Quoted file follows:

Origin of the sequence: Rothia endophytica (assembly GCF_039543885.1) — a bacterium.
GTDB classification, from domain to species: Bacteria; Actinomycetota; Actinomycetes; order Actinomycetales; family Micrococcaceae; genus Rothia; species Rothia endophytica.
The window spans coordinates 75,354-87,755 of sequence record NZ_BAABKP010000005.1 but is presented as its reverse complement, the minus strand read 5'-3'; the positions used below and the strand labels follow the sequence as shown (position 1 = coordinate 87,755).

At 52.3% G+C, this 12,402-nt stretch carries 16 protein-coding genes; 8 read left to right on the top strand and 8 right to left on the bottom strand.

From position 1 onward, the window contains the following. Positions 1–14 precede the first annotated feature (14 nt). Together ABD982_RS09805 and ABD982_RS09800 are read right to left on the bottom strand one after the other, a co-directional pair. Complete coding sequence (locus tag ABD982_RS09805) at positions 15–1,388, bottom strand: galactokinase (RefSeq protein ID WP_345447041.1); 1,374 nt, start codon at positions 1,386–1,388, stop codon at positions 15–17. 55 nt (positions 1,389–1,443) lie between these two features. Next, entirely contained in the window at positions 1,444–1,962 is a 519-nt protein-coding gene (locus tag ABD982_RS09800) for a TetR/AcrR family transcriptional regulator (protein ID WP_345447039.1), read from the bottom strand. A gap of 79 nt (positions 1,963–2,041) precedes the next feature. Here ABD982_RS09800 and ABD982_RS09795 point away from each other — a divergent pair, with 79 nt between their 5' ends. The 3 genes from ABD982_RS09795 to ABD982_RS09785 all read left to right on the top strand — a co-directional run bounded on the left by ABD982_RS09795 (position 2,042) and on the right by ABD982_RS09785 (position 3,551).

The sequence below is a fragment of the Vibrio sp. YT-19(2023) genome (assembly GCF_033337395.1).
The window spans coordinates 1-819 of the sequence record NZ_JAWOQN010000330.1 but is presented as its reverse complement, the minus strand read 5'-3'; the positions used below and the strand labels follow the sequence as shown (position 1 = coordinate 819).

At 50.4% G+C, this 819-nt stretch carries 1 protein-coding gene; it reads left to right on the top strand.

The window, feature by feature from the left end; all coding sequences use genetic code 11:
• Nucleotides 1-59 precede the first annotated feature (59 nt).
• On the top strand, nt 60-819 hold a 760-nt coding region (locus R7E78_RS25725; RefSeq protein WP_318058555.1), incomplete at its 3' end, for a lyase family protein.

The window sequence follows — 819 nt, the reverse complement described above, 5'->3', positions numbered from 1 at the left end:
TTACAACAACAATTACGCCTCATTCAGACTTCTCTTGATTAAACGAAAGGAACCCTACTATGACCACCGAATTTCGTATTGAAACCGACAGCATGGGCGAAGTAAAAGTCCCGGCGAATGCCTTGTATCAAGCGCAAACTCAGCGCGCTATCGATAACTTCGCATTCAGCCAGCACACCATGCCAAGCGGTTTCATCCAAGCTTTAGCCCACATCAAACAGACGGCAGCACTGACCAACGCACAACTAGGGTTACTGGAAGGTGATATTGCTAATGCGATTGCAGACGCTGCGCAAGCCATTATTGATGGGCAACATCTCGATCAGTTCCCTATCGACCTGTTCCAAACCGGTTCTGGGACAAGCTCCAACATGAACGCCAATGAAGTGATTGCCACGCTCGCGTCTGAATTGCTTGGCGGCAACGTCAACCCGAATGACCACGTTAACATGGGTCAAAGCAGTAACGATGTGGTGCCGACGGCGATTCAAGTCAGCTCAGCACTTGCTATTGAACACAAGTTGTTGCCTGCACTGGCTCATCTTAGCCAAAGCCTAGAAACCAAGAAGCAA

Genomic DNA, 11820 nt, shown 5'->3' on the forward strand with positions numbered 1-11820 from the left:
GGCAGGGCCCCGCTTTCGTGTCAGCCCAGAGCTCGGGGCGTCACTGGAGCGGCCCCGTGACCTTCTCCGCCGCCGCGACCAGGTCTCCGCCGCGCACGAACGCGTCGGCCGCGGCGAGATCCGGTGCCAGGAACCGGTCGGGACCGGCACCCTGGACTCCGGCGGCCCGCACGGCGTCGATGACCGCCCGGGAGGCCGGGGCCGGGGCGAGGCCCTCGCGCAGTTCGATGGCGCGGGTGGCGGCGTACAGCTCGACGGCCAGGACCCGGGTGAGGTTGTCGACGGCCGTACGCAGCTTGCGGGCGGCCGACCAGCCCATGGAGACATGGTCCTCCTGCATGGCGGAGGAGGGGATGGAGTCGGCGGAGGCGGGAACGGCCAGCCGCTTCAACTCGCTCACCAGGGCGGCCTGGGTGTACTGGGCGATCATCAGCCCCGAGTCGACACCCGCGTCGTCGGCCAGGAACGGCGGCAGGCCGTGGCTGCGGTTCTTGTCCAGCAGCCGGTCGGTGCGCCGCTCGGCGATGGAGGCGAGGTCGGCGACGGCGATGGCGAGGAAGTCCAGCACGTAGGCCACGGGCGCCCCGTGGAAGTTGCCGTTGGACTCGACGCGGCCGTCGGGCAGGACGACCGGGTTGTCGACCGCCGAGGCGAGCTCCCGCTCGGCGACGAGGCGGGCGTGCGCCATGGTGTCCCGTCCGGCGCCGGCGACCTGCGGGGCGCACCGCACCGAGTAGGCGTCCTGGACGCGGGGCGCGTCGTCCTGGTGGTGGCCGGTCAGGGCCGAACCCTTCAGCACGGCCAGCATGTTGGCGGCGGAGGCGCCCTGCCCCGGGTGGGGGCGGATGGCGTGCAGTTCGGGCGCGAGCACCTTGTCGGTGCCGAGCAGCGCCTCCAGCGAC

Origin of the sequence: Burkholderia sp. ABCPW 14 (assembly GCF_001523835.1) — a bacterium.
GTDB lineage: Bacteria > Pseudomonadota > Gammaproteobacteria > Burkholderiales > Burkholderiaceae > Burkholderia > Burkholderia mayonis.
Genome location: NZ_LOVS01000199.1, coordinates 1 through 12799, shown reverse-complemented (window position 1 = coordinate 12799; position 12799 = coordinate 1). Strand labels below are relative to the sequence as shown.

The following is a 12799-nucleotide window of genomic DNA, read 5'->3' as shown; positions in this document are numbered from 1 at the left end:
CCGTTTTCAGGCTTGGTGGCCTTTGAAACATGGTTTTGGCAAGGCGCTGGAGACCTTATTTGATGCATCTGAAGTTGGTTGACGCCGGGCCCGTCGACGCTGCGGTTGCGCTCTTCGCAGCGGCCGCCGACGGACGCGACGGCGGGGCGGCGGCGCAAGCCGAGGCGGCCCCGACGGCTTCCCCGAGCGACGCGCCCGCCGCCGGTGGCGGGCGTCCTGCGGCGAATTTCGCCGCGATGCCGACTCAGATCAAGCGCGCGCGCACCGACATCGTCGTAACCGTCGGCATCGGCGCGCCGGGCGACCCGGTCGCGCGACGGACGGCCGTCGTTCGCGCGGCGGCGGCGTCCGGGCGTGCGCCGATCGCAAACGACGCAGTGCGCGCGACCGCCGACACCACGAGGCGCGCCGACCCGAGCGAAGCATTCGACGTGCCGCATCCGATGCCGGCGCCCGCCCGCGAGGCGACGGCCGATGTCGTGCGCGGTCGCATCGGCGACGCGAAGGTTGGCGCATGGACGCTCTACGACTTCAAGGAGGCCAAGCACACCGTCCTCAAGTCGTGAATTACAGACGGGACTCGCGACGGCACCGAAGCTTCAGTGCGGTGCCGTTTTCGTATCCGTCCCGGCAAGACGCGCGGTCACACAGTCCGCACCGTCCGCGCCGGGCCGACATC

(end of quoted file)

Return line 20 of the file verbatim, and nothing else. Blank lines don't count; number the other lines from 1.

CCGTTTTCAGGCTTGGTGGCCTTTGAAACATGGTTTTGGCAAGGCGCTGGAGACCTTATTTGATGCATCTGAAGTTGGTTGACGCCGGGCCCGTCGACGCTGCGGTTGCGCTCTTCGCAGCGGCCGCCGACGGACGCGACGGCGGGGCGGCGGCGCAAGCCGAGGCGGCCCCGACGGCTTCCCCGAGCGACGCGCCCGCCGCCGGTGGCGGGCGTCCTGCGGCGAATTTCGCCGCGATGCCGACTCAGATCAAGCGCGCGCGCACCGACATCGTCGTAACCGTCGGCATCGGCGCGCCGGGCGACCCGGTCGCGCGACGGACGGCCGTCGTTCGCGCGGCGGCGGCGTCCGGGCGTGCGCCGATCGCAAACGACGCAGTGCGCGCGACCGCCGACACCACGAGGCGCGCCGACCCGAGCGAAGCATTCGACGTGCCGCATCCGATGCCGGCGCCCGCCCGCGAGGCGACGGCCGATGTCGTGCGCGGTCGCATCGGCGACGCGAAGGTTGGCGCATGGACGCTCTACGACTTCAAGGAGGCCAAGCACACCGTCCTCAAGTCGTGAATTACAGACGGGACTCGCGACGGCACCGAAGCTTCAGTGCGGTGCCGTTTTCGTATCCGTCCCGGCAAGACGCGCGGTCACACAGTCCGCACCGTCCGCGCCGGGCCGACATC